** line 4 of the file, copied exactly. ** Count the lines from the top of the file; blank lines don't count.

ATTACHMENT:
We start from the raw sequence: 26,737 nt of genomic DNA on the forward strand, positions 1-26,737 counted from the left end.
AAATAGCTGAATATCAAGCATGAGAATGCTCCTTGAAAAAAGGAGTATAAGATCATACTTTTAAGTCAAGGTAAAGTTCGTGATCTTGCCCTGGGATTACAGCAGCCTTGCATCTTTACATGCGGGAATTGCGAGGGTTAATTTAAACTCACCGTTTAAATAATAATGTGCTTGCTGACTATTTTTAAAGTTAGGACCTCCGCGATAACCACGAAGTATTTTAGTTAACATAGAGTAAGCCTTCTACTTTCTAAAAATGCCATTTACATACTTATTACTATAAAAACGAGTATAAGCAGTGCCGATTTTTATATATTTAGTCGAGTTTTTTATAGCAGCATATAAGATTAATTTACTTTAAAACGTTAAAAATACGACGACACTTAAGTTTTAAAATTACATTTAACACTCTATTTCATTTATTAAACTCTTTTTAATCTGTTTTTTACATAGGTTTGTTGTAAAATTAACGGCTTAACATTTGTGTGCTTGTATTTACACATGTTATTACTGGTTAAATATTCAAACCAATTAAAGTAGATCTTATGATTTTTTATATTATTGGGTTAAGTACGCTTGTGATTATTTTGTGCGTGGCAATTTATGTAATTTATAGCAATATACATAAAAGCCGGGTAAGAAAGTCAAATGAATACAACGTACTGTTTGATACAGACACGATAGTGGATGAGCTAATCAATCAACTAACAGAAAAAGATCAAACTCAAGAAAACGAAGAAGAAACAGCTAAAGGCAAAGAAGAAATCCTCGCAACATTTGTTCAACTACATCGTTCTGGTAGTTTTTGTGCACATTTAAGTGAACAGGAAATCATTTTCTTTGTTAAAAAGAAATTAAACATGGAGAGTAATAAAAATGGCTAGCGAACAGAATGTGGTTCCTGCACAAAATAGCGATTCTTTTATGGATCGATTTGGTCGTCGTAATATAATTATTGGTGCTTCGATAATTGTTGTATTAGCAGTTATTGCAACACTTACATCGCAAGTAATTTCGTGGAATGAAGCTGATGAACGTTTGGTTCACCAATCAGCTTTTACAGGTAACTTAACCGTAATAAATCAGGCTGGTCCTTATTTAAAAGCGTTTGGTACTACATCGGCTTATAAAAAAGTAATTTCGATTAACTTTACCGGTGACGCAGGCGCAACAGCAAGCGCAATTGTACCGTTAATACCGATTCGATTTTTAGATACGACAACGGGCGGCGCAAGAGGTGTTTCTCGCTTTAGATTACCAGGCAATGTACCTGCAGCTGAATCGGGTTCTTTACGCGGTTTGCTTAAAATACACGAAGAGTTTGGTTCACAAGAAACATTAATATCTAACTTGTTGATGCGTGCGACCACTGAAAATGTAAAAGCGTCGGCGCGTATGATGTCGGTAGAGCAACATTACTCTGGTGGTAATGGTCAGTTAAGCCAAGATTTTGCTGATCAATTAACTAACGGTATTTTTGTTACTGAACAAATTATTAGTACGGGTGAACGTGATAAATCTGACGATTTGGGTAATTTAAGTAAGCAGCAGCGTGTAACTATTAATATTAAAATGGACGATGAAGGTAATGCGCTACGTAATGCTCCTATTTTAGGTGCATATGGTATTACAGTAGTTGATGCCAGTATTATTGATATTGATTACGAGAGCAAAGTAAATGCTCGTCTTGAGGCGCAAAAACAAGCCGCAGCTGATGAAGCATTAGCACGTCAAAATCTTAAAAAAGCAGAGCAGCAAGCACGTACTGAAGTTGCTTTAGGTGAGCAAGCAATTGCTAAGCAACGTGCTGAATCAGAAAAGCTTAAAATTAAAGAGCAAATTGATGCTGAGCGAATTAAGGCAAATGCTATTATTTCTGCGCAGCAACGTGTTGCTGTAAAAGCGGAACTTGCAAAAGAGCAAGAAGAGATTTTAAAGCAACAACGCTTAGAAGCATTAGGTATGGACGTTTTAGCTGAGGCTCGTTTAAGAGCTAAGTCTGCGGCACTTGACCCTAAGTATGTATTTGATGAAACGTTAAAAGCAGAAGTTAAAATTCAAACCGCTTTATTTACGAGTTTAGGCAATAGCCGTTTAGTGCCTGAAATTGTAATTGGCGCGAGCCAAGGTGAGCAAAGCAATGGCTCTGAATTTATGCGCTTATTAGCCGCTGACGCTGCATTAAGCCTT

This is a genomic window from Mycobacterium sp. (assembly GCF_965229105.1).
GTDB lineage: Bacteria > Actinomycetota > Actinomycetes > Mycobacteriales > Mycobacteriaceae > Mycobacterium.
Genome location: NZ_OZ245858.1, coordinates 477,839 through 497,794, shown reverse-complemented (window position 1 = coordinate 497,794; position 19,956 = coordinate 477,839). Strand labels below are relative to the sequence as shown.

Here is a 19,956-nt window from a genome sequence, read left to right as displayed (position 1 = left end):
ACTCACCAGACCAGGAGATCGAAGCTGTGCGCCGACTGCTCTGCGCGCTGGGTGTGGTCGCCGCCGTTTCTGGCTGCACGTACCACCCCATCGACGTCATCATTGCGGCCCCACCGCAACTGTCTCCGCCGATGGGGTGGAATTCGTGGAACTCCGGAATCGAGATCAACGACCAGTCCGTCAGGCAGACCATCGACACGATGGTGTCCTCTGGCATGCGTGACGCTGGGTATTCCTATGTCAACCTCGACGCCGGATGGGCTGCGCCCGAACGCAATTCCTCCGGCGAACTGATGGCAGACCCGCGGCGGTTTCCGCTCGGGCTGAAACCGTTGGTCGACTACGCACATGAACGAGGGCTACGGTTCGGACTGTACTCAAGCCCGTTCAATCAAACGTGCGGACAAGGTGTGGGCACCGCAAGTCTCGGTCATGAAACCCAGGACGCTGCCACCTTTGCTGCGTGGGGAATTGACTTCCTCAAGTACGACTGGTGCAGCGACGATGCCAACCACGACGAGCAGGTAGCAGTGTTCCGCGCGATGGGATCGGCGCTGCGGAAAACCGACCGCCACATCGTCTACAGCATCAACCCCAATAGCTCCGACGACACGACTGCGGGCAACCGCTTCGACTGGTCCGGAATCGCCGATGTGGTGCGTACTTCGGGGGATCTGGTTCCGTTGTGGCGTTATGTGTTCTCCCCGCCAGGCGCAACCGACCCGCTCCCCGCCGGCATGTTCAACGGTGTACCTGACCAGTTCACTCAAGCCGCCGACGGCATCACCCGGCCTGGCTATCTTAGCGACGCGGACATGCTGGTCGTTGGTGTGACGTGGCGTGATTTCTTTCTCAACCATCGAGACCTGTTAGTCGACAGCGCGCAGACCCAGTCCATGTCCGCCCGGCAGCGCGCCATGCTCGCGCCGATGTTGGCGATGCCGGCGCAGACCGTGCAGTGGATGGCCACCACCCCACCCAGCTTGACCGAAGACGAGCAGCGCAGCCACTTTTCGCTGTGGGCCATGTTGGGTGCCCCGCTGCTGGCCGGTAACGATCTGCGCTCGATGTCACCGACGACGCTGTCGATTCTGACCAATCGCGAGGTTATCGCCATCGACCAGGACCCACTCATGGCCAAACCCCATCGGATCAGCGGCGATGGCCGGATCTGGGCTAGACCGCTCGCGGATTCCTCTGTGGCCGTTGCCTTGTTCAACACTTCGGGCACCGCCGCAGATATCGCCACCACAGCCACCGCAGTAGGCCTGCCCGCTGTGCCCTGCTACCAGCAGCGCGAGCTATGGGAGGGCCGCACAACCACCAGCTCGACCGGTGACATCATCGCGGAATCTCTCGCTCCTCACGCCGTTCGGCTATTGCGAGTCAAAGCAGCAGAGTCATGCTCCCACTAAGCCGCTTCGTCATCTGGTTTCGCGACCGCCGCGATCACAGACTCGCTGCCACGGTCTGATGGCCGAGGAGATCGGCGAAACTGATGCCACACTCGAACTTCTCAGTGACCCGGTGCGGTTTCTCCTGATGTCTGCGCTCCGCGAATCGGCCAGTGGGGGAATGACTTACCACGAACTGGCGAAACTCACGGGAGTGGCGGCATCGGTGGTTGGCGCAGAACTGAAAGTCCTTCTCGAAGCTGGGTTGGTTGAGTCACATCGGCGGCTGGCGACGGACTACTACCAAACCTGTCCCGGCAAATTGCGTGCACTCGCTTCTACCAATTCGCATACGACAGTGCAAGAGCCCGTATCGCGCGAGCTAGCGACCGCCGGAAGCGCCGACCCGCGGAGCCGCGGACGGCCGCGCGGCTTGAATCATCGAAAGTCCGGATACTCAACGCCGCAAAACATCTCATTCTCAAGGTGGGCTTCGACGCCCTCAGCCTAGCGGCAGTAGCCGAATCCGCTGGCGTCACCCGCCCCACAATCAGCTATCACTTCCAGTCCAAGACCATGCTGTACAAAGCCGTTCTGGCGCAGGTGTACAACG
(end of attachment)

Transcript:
GTDB lineage: Bacteria > Actinomycetota > Actinomycetes > Mycobacteriales > Mycobacteriaceae > Mycobacterium.